... Northern sea otters are not likely to interact with groundfish fisheries in the Alaska EEZ because the areas of fishing and the types of prey preferred by otters do not overlap with the groundfish fisheries. Otters feed primarily in the rocky near shore areas on invertebrates, while groundfish fisheries are conducted further offshore on groundfish species (Funk 2003). Otters may also feed on clams in Federal waters in the soft sediment substrate of Bristol Bay and Kodiak areas (70 FR 46365, August 9, 2005). ...
... No mortality or serious injuries to sea otters were observed in the EEZ. One sea otter mortality in the trawl fishery of the BSAI was reported in 1997, but no other sea otter mortality in the groundfish fisheries in the EEZ off Alaska has been reported (Funk 2003). Because this action is limited to the non-pelagic trawl fisheries and would make no changes to the fisheries that may impact sea otters, this action is not likely to affect northern sea otters in any manner not already considered under previous ESA consultations. ...
Article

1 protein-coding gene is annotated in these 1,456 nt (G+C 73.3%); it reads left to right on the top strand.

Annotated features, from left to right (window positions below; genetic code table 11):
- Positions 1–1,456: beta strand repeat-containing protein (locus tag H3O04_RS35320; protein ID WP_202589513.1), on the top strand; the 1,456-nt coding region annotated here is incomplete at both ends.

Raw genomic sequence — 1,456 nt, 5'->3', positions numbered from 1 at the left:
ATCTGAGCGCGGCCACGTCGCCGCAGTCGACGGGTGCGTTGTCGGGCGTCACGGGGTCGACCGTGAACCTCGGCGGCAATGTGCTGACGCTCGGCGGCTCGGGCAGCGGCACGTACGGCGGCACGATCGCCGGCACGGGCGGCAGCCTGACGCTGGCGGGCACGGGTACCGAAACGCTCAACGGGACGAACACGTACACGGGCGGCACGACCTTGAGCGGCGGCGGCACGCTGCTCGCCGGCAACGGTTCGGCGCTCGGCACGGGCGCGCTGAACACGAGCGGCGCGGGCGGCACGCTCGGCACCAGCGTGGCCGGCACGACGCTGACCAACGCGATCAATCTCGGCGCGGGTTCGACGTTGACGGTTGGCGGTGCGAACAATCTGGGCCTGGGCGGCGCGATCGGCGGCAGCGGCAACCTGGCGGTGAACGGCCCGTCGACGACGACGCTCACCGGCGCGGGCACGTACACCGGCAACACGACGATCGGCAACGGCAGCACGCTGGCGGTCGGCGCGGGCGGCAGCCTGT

this document. Chapter 3 contains information on the affected environment, Chapter 4 discusses the biological and environmental impacts of the alternatives as required by NEPA. Impacts on endangered species and marine mammals are also addressed in this section. Chapter 5 contains a Regulatory Impact Review (RIR) which addresses the economic impacts of the alternatives and Chapter 6 discusses the IRFA as required under the RFA. The proposed action would modify the existing license limitation program (LLP) for the Alaska scallop fishery. Beginning in 2001, a Federal Scallop License Limitation Program (LLP) license is required on board any vessel deployed in scallop fisheries in Federal waters off Alaska. Under the LLP, 7 vessel owners are licensed to fish statewide (outside Cook Inlet Registration Area) utilizing two 15 foot dredges, and two vessels owners are licensed to fish statewide with a single 6-foot dredge. All 9 licenses permit vessel owners to fish inside Cook Inlet with a single 6-foot dredge